Published Date: Sep 4, 2013
Pakistan pledges support for promotion of peace in Afghanistan
Adviser to Prime Minister on National Security and Foreign Affairs
Sartaj Aziz on Wednesday assured the international community that
Pakistan was committed to working with Afghanistan and regional and
international partners for the promotion of peace, stability and
prosperity in the region and beyond.
Addressing a seminar organised by the East West Institute titled
“Afghanistan Reconnected: Linking energy suppliers to consumers in
Asia”, Aziz said a peaceful, stable and prosperous Afghanistan was in
Pakistan’s vital national interest.
“We remain committed to supporting efforts for peace and reconciliation
in Afghanistan in an inclusive, Afghan-owned and Afghan-led process,” he
He said the two countries had agreed to work together in a number of
energy and connectivity projects besides reaffirming their commitment to
further strengthening trade ties under the Afghanistan-Pakistan Transit
Trade Agreement (APTTA).
He said Afghanistan had invited Pakistan for a joint investment in the
Kunar Hydro Power project whose design and feasibility had been
completed, adding that the project would produce 1500MW of electricity
to be shared by the two countries.
Aziz said Pakistan and Afghanistan would pursue with the World Bank the
early finalisation of 170-KM Torkham-Jalalabad new rail link connecting
Peshawar with Jalalabad.
He said the two countries were also working on 11.5 KM Chaman-Spinbolduk
rail link that ultimately connects Chaman with Kandahar.
“Our region is blessed with immense potentials in terms of natural
resources, which if tapped efficiently can yield benefits to the entire
region and Afghanistan occupies an important position in the region,
straddling Central, West and South Asia,” he added.
The adviser said Pakistan was keen to continue working with Afghanistan
in pursuit of connectivity and energy projects linking Pakistan with
“In this context, discussions are also continuing on extending APTTA to
Tajikistan by finalizing the Tripartite Agreement under consideration of
the three sides.”
He said as a country struggling to emerge out of decades of instability,
Afghanistan was expected to face serious challenges, which could be
overcome through a sustained effort involving financial and technical
support, infrastructure and human resources.
He said support of the international community for Afghanistan’s
reconstruction and development was crucial for reinforcing the efforts
for peace and reconciliation.
“We believe the Tokyo Conference is a step in the right direction in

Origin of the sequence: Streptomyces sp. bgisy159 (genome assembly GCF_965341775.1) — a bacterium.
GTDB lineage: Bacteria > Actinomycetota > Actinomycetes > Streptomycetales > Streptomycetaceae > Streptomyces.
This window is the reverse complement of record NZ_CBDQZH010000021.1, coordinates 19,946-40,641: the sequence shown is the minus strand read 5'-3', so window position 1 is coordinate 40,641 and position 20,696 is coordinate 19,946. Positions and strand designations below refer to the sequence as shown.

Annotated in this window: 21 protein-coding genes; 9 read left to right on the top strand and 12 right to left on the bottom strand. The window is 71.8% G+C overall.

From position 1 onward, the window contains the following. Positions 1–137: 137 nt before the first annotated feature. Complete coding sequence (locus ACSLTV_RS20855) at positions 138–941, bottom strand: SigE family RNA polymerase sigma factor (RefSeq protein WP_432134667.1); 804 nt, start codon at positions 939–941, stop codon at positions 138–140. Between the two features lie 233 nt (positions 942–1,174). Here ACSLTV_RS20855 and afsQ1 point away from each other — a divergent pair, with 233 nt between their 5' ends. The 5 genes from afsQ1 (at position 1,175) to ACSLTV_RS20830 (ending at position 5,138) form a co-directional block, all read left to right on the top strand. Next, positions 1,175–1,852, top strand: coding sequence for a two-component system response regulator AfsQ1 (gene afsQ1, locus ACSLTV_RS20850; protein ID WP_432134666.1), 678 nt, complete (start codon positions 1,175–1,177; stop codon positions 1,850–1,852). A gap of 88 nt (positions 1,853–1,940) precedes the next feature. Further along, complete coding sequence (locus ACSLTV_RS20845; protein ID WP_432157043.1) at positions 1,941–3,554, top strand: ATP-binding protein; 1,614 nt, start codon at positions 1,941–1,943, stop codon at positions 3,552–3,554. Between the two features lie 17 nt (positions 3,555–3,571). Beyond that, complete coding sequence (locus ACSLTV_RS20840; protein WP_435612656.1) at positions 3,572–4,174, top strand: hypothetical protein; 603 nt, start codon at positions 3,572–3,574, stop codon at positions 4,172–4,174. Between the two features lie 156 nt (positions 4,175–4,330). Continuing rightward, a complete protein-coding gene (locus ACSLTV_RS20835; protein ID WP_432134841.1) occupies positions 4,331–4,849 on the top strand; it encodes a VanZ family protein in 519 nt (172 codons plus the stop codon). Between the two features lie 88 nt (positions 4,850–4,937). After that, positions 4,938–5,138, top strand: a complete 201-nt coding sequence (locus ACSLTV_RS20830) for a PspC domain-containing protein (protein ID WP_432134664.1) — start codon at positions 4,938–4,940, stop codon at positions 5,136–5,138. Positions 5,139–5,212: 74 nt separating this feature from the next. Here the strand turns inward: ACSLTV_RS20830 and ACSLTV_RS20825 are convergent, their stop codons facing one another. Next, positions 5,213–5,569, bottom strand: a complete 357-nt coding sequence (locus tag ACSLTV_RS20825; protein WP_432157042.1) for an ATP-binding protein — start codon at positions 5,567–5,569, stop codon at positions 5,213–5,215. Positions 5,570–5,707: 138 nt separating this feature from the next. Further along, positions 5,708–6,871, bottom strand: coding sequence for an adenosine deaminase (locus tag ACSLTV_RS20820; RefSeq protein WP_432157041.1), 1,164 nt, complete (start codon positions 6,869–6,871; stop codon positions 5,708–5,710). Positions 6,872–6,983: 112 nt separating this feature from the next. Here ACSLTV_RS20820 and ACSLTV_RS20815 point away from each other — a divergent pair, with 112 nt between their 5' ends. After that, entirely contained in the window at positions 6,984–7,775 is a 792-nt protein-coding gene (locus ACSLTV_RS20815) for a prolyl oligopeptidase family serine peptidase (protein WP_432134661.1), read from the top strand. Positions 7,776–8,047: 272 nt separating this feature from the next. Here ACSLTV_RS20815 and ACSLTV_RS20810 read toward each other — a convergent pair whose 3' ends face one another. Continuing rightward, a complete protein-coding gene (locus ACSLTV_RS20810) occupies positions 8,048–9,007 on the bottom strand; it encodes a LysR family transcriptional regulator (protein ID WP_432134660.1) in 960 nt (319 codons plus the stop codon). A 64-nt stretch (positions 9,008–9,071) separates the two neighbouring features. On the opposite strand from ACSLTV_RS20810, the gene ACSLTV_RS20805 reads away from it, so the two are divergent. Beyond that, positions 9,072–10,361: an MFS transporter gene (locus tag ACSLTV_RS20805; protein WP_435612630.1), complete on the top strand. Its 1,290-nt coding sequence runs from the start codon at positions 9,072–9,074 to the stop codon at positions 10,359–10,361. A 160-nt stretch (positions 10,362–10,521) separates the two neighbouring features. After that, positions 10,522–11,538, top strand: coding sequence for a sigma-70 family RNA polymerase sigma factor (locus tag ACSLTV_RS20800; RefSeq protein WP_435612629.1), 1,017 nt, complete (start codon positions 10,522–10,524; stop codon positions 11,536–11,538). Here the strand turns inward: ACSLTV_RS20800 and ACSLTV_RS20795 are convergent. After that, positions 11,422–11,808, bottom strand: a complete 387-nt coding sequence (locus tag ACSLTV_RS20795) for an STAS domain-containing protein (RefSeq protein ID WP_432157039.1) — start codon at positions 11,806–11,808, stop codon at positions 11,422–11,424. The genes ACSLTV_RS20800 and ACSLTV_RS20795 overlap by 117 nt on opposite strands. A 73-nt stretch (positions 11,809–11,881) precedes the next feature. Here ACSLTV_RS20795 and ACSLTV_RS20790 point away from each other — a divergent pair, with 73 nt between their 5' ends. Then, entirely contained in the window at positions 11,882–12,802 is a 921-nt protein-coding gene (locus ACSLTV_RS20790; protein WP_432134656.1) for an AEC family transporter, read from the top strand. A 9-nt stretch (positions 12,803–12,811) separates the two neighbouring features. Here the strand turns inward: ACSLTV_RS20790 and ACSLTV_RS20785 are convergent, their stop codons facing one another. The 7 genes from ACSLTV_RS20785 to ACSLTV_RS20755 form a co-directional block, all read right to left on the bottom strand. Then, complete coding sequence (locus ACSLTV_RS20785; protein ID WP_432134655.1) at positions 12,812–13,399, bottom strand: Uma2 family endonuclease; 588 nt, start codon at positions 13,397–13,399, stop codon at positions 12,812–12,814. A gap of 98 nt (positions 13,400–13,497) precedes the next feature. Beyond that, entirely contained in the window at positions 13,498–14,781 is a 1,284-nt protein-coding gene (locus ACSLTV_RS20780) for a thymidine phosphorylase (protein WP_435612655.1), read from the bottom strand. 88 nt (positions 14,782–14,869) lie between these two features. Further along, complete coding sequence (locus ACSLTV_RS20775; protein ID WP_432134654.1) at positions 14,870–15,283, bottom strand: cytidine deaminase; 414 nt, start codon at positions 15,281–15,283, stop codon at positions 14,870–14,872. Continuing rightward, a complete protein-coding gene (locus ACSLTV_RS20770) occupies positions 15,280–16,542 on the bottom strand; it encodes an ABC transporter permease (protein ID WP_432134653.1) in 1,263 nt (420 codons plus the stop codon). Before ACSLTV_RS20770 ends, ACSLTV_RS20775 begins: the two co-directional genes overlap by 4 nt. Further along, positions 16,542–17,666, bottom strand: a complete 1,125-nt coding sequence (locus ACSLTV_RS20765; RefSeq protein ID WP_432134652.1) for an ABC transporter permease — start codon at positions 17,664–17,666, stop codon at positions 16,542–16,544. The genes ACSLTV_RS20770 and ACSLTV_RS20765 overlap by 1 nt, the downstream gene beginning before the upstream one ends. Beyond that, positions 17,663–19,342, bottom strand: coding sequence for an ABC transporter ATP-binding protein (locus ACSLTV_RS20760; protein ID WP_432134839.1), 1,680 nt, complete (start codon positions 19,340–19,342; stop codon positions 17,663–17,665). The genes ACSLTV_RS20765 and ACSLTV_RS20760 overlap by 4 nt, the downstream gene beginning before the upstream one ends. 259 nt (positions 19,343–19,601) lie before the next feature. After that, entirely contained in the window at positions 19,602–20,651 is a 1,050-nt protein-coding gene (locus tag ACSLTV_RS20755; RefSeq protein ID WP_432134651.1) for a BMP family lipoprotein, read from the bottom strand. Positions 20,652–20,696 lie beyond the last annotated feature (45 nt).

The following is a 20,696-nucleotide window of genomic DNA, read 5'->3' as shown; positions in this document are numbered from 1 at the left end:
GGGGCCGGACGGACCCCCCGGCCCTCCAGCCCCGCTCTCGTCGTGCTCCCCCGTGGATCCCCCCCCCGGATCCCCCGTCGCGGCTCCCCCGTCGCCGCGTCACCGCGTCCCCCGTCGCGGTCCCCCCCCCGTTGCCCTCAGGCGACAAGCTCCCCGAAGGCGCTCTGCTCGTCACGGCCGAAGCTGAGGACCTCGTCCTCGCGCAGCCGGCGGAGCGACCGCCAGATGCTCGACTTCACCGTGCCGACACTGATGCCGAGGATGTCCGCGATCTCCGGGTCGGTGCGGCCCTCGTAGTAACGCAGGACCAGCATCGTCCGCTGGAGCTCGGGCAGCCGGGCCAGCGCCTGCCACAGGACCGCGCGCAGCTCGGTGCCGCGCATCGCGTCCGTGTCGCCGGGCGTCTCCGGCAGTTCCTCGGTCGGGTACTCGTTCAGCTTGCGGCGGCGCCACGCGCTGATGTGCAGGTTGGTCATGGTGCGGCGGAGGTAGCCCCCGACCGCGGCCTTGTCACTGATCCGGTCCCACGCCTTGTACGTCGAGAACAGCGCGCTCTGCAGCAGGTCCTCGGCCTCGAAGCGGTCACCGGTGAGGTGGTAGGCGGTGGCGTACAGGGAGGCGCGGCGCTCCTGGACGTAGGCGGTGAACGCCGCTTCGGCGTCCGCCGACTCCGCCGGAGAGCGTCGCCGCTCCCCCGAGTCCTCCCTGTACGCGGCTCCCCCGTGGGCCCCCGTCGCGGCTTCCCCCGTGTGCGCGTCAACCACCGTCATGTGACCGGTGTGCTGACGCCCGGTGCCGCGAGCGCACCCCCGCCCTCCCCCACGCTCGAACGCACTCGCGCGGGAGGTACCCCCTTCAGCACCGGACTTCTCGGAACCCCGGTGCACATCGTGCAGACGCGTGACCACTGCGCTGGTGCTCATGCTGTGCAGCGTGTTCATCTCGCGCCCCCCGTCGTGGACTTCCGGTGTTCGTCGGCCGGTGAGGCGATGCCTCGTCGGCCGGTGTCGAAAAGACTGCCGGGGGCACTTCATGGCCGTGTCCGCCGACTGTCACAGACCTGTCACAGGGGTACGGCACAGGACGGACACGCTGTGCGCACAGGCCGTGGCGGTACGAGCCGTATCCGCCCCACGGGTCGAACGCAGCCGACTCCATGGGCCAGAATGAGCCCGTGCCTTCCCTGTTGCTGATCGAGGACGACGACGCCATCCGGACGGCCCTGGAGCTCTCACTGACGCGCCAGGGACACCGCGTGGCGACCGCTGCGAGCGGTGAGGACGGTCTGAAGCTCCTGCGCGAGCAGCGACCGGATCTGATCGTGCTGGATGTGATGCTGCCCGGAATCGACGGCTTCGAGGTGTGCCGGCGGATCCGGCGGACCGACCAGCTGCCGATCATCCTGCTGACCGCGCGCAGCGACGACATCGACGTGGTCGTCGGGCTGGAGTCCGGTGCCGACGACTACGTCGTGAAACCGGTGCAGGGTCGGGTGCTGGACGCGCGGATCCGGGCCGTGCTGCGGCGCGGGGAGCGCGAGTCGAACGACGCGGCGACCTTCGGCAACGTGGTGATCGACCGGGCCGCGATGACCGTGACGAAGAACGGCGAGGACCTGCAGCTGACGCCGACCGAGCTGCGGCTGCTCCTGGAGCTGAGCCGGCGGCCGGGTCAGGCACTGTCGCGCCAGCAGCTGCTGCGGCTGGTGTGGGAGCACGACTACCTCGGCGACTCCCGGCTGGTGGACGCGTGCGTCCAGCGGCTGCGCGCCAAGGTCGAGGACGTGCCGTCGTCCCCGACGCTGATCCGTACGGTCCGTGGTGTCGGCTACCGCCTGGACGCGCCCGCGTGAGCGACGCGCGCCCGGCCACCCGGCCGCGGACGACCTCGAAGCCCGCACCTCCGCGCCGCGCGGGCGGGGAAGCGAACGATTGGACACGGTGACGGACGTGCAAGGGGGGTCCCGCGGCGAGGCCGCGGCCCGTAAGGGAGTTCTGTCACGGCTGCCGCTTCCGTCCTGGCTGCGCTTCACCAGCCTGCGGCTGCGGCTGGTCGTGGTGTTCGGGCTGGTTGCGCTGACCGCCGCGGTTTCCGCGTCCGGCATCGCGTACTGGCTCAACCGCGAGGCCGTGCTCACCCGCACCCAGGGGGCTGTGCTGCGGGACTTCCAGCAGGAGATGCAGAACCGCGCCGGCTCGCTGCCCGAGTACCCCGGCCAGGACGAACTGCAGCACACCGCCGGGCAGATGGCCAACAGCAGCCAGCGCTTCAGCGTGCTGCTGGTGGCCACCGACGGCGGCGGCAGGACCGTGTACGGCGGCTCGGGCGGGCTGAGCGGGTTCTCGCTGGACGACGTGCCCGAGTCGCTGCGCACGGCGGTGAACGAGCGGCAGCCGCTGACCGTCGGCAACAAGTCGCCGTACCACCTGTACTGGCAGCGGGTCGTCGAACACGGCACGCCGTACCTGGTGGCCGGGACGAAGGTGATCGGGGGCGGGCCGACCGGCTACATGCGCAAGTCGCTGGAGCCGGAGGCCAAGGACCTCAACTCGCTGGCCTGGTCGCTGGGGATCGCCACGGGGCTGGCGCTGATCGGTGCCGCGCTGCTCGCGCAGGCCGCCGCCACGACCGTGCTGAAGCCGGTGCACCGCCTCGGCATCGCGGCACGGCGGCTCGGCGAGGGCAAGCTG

meeting Afghanistan’s development needs in the coming years,” Aziz said.
He said despite its limited resources, Pakistan had been extending
support to Afghanistan’s reconstruction and development through
contributions primarily to education, health and infrastructure projects
in Afghanistan, worth $330 million.
He said Afghanistan was ideally located to connect energy suppliers and users in its neihbourhood and beyond.
He said Turkmenistan, Afghanistan, Pakistan, India gas pipeline (TAPI)
and Central Asia South Asia (CASA-1000) were two such examples of
projects which made Afghanistan a “connector”.
“These projects hold substantial economic advantages for Afghanistan, in
addition to speeding up its own reconstruction and development
efforts,” he added.
The adviser said successful security transition by the end of December
2014, and assumption of full responsibility for peace and stability by
the Afghan National Security Force and Afghan National Army would help
the country prepare a helpful environment for the pursuit and
development of energy and connectivity projects.
He said next year’s political transition, through successful conclusion
of the Presidential and Provincial Council elections would also be an
Aziz said Afghanistan would require financial support, including
investment in its infrastructure and institutional development,
including health, education and human resource development.
He said Pakistan’s relations with Afghanistan were reinforced by strong
bonds of a common history, religion and culture, adding that Prime
Minister Nawaz Sharif had clearly underlined the government’s priority
in terms of addressing energy needs in the short- and long-term.
“We are keen on working with Afghanistan as a conduit for energy supply,” he added.
Aziz said Afghanistan had been facing conflict and instability for more
than three decades. “As a neighbouring country, Pakistan has
consistently faced the fall out of this situation.”
He said for over three decades, Pakistan had been host to one of the
largest refugee populations in the world, despite dwindling
international support and in spite of economic difficulties.
Aziz said about three million Afghan refugees still lived in Pakistan, of which about 1.6 million were registered.
He said just last month, Pakistan had signed the Tripartite Agreement
along with Afghanistan and UNHCR extending the stay of refugees until
“We hope this time will be used to prepare for the return of the refugees to their homeland,” he added.